Metal Finishing Guide Book

2011-2012 Surface Finishing Guidebook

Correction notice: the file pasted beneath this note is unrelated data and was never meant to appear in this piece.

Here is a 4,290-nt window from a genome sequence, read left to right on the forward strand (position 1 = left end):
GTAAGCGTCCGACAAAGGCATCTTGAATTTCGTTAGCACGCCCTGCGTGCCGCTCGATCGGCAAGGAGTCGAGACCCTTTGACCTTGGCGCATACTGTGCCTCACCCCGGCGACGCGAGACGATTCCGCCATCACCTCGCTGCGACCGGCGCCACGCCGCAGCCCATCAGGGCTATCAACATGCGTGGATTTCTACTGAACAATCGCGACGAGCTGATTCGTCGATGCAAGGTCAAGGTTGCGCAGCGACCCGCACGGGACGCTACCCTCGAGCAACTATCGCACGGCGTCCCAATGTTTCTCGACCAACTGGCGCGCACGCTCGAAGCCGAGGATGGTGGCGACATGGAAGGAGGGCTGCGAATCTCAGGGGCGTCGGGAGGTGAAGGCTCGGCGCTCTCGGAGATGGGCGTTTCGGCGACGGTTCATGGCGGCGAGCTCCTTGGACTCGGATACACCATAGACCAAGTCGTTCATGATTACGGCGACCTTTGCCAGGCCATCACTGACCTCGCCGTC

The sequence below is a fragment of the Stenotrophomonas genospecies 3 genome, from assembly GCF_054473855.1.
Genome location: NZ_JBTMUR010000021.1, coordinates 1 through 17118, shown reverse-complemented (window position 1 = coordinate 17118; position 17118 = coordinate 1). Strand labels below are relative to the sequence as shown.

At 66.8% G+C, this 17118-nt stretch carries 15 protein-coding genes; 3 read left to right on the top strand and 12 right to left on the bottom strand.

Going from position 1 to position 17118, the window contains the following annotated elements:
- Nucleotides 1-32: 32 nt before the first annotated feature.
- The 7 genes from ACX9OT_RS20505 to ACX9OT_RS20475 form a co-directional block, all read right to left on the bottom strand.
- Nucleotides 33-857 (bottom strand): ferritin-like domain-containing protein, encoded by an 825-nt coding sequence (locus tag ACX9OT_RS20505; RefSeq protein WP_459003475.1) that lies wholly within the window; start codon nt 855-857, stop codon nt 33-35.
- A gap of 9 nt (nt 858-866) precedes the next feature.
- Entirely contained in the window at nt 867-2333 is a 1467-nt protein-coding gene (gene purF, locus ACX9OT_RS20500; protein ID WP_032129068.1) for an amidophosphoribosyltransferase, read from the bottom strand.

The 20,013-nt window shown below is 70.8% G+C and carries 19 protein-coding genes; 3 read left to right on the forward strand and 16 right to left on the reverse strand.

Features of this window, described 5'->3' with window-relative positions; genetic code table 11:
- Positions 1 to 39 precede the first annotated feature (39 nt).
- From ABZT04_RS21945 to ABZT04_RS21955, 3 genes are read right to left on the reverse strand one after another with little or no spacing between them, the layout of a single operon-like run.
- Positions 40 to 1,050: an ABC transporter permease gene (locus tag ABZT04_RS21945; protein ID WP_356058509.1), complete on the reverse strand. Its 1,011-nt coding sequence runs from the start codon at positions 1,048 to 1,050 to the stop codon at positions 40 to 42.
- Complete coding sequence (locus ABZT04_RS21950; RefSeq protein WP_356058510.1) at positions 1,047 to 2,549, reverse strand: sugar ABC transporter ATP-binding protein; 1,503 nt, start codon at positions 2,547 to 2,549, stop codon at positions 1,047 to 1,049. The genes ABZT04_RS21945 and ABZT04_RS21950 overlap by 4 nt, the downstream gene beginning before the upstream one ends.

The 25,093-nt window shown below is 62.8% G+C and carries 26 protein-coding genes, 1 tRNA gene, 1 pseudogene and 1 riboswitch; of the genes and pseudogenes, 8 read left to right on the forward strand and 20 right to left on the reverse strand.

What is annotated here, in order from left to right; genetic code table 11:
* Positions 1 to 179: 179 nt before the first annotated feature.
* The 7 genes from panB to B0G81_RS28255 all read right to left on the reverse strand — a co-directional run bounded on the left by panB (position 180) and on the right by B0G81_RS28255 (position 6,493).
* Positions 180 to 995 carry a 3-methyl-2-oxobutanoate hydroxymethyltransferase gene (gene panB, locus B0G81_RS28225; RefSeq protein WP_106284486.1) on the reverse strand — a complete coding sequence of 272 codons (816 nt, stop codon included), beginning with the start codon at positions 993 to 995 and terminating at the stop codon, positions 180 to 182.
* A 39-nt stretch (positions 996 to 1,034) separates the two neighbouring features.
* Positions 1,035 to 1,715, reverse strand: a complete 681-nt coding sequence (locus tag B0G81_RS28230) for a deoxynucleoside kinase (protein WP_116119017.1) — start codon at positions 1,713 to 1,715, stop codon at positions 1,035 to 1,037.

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serves as a prefilter, and an inner layer, which serves as a trap filter. These handy cartridges are ideal for small filter chambers because of the ease and convenience of quickly replacing a conventional depth tube with the carbon tube when necessary. They may also be used with submersible filter systems, but in this case the flow rate could be greatly reduced. Carbon Canister Fig. 8. Suction or dispersion piping system with strainer and siphon breaker. Drill a hole 2 in. below working solution level as a siphon breaker to prevent solution loss due to unforeseen damage to piping, pump, and so on. Chlorinated polyvinyl chloride with screwed connections offers maximum flexibility and ease in installation and may also be used on the return line by eliminating the strainer and replacing it with a longer length of pipe that is open along the full length. Granular carbon may be used in ready-to-use chambers, each with a number of canisters holding up to 10 lb of granular carbon, and placed in line to the tank. A built-in trap filter eliminates migration of the carbon. Prefiltration ahead of the purification cham- ber will prevent solids from coating the surface of the carbon in the canister, assuring maxi- mum adsorbency. The carbon in the canister can be replaced when its adsorption capacity has been reached. This method of separate purification offers the most flexibility. Any portion or all of the filtrate can be treated as needed by means of a bypass valve after the fil- ter. Bulk Carbon Method Granular or bulk carbon is poured loosely around standard depth-type cartridge filters or sleeves, is poured into specific chambers designed for carbon, or is pumped between the plates or disks of other surface media. Since no filter aid is used, fines breaking off from the piece of carbon will have to be stopped by the surface media. Therefore, an initial recirculation cycle without entering the plating tank or recirculation on the plating tank prior to plating is desirable. This method does not alter the solids-holding capacity of depth-type cartridges, as most of the car- bon will stay on the outer surface layer; however, carbon removal is not easily accomplished. TIPS ON FILTER INSTALLATION Filtration equipment should be installed as close to the plating tank as possible in an area that affords access for servicing. Equipment that is not easy to service will not be attended to as frequently as required, and the ben- efits of filtration will not be maximized. The suction line should always have a larger diameter than the discharge to avoid starving the pump (e.g., 1 in. versus in. or 2 in. versus 1.5 in.) Where it is necessary to install the equipment more than 10 to 20 ft away, check the pump suction capabilities and increase the size of the suction piping (1.5 in. instead of 1 in., or 2 in. instead of 1.5 in.) to offset the pressure loss. Hoses made of rubber or plastic should be checked for compatibility with the different solutions. Strong, hot alkaline and certain acid solutions such as chromium are especially aggressive. The use of chlorinated polyvinyl chloride 607

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